The energy regime upon which capitalism is dependent is not the object of analysis for mainstream economics. Energy is treated by mainstream economics as an abstract adjunct to the capitalist economy in the form of inter alia an intermediate production input, a market, a commodity, a relationship to economic growth or the source of production externalities such as resource depletion and pollution. This chapter posits an alternative analytical framework drawn from French Régulation theory, which, using institutions as the focus of enquiry, situates the analysis of energy within its context of use within capitalism and the processes of economic change.
Jean- Luc Bailly
Our monetary economies of production are not based upon relative exchanges described by the standard theory. Money is neither a commodity nor a positive asset; it cannot be exchanged against physical goods and services. It follows that payments do not consist of mutual transfers of commodities. In fact, each producer working for the needs for the community produces wealth for himself. Further, transactions on any markets are absolute exchanges. One of the consequences of this is that market prices do not measure wealth; rather, they are coefficients of redistribution of products.
Fiscal policy is the object of numerous theoretical controversies, notably during the two most recent crises: the 2009 great recession and the 2011–12 euro-area crisis. In such framework, we propose to rethink the use of fiscal policy through three elements. First, theoretical principles developed by Keynes and post-Keynesian authors must be put forward to focus fiscal policy on economic growth. Second, globalization offers new opportunities to use this instrument. Finally, fiscal indicators, such as the structural primary budget balance or the net public debt, must be taken into account to offer a fiscal space necessary to apply our proposals.
Standard health economics is an applied field of neoclassical economics. It has three central characteristics: first, it conceives health care interactions in terms of market exchange, albeit these exchanges frequently demonstrate “market failure”; second, it embraces homo oeconomicus: the value of actions rests solely on their outcomes, and following from this, third, health economics attempts to construct cardinal utility measures as a means of evaluation. Each of these characteristics, jointly and separately, has been subject to extensive criticisms. This chapter concentrates on one area of criticism that has not received the attention that it, arguably, merits. The standard approach usually overlooks the importance of “care” and “caring” in the provision of health and medical care. Care is challenging to define – it is instinctive, can be manifest as a range of particular activities, may be associated with a role, and therefore reflects obligations, duties and virtuous behaviour, among other properties. The standard approach cannot capture these features in its reductionist and restrictive framework. This results in the potential for an extensive misallocation of resources in the provisioning of caring services. The chapter advocates a reformed health economics founded on a concept of care – as opposed to market exchange – that properly treats the patient as a person.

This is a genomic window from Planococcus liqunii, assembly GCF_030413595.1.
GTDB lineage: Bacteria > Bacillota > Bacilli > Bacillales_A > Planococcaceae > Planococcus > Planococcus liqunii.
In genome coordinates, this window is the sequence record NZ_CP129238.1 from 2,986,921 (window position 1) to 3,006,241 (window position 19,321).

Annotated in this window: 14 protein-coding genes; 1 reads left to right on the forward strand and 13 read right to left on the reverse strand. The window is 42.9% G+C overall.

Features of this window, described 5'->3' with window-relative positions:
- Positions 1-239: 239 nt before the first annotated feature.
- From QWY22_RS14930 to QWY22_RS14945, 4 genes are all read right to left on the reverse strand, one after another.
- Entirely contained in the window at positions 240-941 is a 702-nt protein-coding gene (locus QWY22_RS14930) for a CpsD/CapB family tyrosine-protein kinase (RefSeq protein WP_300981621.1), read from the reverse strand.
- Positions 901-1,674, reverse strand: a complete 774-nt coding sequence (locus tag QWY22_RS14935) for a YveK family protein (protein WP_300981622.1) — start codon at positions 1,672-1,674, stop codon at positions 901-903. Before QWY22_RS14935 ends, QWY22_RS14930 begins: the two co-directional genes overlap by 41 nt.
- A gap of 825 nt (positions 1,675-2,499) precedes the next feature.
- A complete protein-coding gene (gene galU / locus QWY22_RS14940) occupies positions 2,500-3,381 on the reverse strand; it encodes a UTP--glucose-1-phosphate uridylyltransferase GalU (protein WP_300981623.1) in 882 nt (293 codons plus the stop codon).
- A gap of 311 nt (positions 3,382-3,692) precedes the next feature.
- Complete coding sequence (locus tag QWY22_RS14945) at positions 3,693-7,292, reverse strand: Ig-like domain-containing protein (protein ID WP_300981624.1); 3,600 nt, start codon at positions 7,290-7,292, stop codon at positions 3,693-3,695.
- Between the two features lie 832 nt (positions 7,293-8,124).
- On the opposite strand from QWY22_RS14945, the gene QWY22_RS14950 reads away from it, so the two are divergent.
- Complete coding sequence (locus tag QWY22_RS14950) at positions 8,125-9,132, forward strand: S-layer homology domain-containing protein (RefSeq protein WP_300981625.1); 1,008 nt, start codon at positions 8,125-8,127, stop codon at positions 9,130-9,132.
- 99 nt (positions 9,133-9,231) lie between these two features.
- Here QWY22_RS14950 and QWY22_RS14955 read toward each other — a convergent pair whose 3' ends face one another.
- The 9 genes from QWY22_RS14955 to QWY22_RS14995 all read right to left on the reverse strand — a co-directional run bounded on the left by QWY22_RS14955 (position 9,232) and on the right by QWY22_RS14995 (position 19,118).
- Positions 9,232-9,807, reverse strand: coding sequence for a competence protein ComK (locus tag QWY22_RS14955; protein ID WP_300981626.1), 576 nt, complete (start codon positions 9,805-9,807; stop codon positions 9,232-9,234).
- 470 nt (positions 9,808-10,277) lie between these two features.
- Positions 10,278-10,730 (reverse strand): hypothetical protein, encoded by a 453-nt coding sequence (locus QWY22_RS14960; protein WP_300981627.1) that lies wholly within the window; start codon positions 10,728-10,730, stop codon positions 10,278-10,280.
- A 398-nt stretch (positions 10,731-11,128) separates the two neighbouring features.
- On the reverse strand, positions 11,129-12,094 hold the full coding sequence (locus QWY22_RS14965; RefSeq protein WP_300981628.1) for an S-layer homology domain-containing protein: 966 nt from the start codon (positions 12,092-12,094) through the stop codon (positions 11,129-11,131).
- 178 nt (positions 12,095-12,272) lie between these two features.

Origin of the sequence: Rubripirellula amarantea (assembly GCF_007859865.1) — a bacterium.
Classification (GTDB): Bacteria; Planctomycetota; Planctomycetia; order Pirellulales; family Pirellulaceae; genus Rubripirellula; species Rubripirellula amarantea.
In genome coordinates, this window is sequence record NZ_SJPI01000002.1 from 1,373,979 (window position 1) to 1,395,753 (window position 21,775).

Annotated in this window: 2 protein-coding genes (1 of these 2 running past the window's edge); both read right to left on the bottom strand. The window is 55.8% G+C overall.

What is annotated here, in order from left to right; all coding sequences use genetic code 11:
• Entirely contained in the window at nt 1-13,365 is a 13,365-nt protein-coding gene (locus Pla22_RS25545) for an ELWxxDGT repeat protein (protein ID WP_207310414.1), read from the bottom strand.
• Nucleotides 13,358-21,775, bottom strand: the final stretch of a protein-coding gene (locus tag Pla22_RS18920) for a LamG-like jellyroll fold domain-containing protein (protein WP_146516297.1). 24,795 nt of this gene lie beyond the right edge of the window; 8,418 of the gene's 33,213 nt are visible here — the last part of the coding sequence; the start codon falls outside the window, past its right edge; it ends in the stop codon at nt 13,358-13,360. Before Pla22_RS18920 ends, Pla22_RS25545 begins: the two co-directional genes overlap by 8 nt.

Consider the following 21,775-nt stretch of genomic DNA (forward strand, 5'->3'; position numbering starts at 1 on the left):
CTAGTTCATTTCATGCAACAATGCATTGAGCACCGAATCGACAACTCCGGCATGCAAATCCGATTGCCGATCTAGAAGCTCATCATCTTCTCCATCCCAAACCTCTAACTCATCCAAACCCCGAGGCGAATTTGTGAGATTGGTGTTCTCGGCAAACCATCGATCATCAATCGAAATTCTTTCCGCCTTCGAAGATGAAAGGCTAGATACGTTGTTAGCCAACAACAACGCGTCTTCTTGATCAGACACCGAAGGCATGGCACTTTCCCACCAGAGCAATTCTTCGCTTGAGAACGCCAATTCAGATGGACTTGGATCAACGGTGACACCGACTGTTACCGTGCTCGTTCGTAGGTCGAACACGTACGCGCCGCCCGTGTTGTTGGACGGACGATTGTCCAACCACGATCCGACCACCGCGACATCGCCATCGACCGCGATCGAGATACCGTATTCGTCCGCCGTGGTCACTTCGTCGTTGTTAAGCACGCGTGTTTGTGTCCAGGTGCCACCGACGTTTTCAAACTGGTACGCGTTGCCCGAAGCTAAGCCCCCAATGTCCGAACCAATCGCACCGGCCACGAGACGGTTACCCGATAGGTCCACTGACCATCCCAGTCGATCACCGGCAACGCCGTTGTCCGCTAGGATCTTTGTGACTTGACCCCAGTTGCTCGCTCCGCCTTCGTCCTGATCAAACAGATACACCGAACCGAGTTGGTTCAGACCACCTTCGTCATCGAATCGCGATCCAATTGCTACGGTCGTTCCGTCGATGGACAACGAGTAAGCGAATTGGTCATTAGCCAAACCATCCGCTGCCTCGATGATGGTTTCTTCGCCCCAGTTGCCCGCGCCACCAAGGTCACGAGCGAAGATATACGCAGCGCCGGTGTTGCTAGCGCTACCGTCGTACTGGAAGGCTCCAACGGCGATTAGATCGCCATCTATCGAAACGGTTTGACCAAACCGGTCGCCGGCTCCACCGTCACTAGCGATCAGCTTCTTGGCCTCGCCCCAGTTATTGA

Omar F. Hamouda
How can policy interventions achieve their desired goal of alleviating income disparities? Is there an established, universal economic criterion that guides what determines or how to judge “fair” distribution? The economic structure of the twenty-first century is characterized by a production pattern in which capital is slowly eclipsing labour in the creation of added value, rendering a great deal of human participation redundant. In this environment, orthodox economics has little to contribute to the question of who should get what portion of the national dividend, and income redistribution is problematic. Insight from Keynes can help in rethinking the theory of income distribution.